What is a Vaginal Eco-system?
An ecosystem is a biological environment where all the organisms living in a particular area interact with each other and the environment to find the best solution for that specific area.
The vagina is a typical ecosystem because it contains good and bad organisms that interact with each other and the environment within the vagina. The vaginal ecosystem is in place when more than 90% of the organisms in the vagina are good bacteria and the environment remains acidic (pH between 3.5 & 4.2).
The majority of the good bacteria in the vagina is called Lactobacilli and consists of many species. Lactobacilli keep the vagina acidic by excreting lactic acid while some excrete hydrogen peroxide to prevent the growth and/or to kill bacteria, Candida and viruses, including the HIV virus.
It is therefore critical not to disturb the inside of the vagina to ensure the good organisms will always dbe in control. If you disrupt the vaginal ecosystem for example when you douche or drinking broad spectrum antibiotics, then your chances of getting infected with bad organisms including HIV is very high.
The definition of vaginitis is inflammation of the vagina and is very common. The vagina is the muscular canal extending from the cervix to the outside of the body (vulva).
The two most common types of organisms causing vaginitis are candida and bacteria. All women will have at least one experience of vaginitis in her life. It is important to know that you may get vaginitis from Candida and Bacterial Vaginosis, even if you never had sex. It is mainly caused by an environmental change within the vagina (disruption of the vaginal ecosystem) which allow either Candida or Bacteria (or both) to multiply and dominate the environment in the vagina at the expense of the good bacteria (Lactobacilli).
A woman with this condition may have itching or burning and may notice a discharge. There are many factors that predispose a woman to develop Vaginitis such as douching (washing out all the good and bad organisms), stress, diet, and others.
Ninety percent of Vaginitis is caused by one of the following 3 vaginal infections:
Candida is often mistaken as being the most prevalent. In reality Bacterial Vaginosis is by far the most common vaginal infection
Candida albicans: A yeast-like fungal organism is found in small amounts in the normal human intestinal tract, normally kept in check by the body's own helpful bacteria. Candida albicans can increase in numbers when this balance is disturbed to cause candidiasis of the intestinal tract, or yeast infections of other parts of the body. C. albicans causes thrush. Also called Monilia albicans.
Signs and symptoms of a vaginal yeast infection are a white cheesy discharge that typically itches and irritates the vagina and surrounding outer tissues. On occasion there may be pain with sexual intercourse or burning with urination.
Delfran has a new EcoCare Comfort swab that you can get at your pharmacy to test the pH of the vagina. If the swap shows that the pH is below 5 and there is a discharge and the vagina is itching, then it is most probably a Candida infection.
Obtain an antifungal OTC product at your local Pharmacy.
Understand more about the vaginal Ecosystem.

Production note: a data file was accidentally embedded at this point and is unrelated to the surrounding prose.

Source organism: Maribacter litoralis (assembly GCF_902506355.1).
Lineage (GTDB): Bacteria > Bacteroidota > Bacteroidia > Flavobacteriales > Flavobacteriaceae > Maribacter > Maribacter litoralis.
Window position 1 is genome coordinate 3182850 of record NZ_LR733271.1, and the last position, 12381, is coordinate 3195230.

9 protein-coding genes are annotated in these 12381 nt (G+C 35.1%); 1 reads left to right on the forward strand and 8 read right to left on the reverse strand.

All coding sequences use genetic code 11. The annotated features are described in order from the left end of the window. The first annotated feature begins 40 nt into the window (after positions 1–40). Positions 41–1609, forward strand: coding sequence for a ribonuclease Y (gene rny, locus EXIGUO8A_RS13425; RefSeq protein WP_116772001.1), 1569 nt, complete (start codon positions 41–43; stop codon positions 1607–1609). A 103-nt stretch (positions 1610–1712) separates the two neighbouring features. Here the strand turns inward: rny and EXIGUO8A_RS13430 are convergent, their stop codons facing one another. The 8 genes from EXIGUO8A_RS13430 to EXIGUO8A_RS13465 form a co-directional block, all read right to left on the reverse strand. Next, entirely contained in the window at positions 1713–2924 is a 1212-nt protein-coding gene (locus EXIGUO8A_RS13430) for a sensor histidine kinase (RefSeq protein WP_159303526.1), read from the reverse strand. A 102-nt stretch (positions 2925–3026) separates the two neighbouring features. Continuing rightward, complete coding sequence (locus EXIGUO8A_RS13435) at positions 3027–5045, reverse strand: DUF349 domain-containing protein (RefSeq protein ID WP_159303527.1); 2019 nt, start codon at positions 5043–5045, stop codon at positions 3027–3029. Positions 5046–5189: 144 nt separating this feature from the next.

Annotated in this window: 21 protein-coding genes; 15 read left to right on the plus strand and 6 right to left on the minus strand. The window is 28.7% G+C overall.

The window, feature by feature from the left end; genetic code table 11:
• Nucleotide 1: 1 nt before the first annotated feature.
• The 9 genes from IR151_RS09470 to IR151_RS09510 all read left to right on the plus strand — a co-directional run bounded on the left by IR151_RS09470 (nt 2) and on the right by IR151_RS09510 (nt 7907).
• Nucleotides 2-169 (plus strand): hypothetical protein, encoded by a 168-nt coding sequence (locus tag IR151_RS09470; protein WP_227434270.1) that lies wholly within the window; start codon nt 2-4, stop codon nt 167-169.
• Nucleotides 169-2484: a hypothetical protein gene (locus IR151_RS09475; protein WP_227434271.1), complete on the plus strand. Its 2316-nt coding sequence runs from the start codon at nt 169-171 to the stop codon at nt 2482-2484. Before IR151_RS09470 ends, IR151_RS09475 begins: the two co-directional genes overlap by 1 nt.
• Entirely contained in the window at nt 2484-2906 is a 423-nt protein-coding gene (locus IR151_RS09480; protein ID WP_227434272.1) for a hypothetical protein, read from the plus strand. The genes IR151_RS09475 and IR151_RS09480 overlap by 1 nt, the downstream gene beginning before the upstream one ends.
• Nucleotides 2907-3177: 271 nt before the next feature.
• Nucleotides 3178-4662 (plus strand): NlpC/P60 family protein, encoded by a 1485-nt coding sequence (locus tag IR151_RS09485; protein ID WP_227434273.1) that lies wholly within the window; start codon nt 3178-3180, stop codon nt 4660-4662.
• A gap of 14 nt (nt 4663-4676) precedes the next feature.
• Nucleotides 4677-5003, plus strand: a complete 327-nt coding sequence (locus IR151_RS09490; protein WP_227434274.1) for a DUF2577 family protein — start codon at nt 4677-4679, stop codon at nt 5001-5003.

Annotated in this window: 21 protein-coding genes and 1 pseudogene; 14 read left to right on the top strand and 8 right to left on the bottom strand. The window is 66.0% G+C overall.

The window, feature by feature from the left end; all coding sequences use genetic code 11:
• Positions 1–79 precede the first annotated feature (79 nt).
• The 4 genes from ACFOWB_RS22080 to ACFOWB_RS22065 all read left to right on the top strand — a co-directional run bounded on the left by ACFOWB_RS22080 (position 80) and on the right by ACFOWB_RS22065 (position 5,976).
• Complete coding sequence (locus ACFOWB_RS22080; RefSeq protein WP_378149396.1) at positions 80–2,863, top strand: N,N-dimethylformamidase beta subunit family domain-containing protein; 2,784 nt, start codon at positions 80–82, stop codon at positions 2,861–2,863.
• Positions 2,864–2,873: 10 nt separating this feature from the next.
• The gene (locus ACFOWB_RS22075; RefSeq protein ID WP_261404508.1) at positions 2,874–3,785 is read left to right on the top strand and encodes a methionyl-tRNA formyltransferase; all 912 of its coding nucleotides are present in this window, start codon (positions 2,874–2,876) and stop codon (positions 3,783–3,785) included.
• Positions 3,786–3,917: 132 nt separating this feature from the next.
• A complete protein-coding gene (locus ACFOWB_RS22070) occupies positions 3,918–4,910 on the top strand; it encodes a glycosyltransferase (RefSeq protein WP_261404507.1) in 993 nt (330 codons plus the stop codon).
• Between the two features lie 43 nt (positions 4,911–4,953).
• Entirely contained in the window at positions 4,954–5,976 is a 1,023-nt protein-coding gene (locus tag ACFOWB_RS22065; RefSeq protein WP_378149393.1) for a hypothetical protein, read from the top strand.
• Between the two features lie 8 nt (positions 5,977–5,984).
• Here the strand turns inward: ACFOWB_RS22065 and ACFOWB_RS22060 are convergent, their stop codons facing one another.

The question we should ask ourselves is why South Africa has the highest rate of HIV positive patients, amongst the highest rate of preterm labour/births and female related infertility (in particular blocked tubes). Bacterial Vaginosis is implicated in all the above.
Bacterial Vaginosis (BV) is the most common vaginal infection to affect women in their reproductive age. Studies show that as many as 62% of females (those that are HIV positive 74%) in Khayelitsha have Bacterial Vaginosis.
The cause of BV is not fully understood. BV is defined as a shift in the ecosystem of the vagina where the dominant Lactobacilli concentration (good bacteria) is replaced by different other types of bacteria (harmful bacteria) which causes a chemical imbalance within the vagina. This increases the pH of the vagina to above 4.5 and has a negative effect on the vagina’s defence mechanism. The vagina is now exposed to harmful bacteria, viruses, fungus, toxins and enzymes produced by these organisms.
BV has been diagnosed in virgins and females that are not sexually active and is therefore not a sexually transmitted disease.
If a female is of the black race, smokes, douches, uses an intrauterine device (IUD), has a new sexual partner or several sexual partners (including lesbian partners), she will have a higher risk of developing BV.
Bacterial Vaginosis: Symptoms
- Vaginal discharge
- Smelly vagina (Fish odour)
- Disuria (difficulty to urinate)
The vaginal discharge is thin and white or gray in colour. Up to 50% of patients do not have a vaginal discharge.
The main symptom of BV is an abnormal, foul-smelling (fish-like odour) vaginal discharge. In those patients that do not have a discharge, the fishy odour may be more noticeable after sex.
The good organisms keep the vagina fresh. The bad organisms are responsible for the smell in the vagina because they produce amines. The amines makes the vagina less acidic (pH above 4.5) that prevent the good organisms to grow or multiply and refresh the vagina.
It is therefore important to kill the bad organisms quickly but more importantly to allow the good bacteria to grow again so that they can refresh the vagina. The best treatment is one single dose of medicine to kill the organisms and help to restore the vaginal pH so that the good bacteria can grow again. If you continue to douche weekly (even if it is medicine) you kill the good bacteria every time you douche and the vagina will continue to smell and you have to douche again.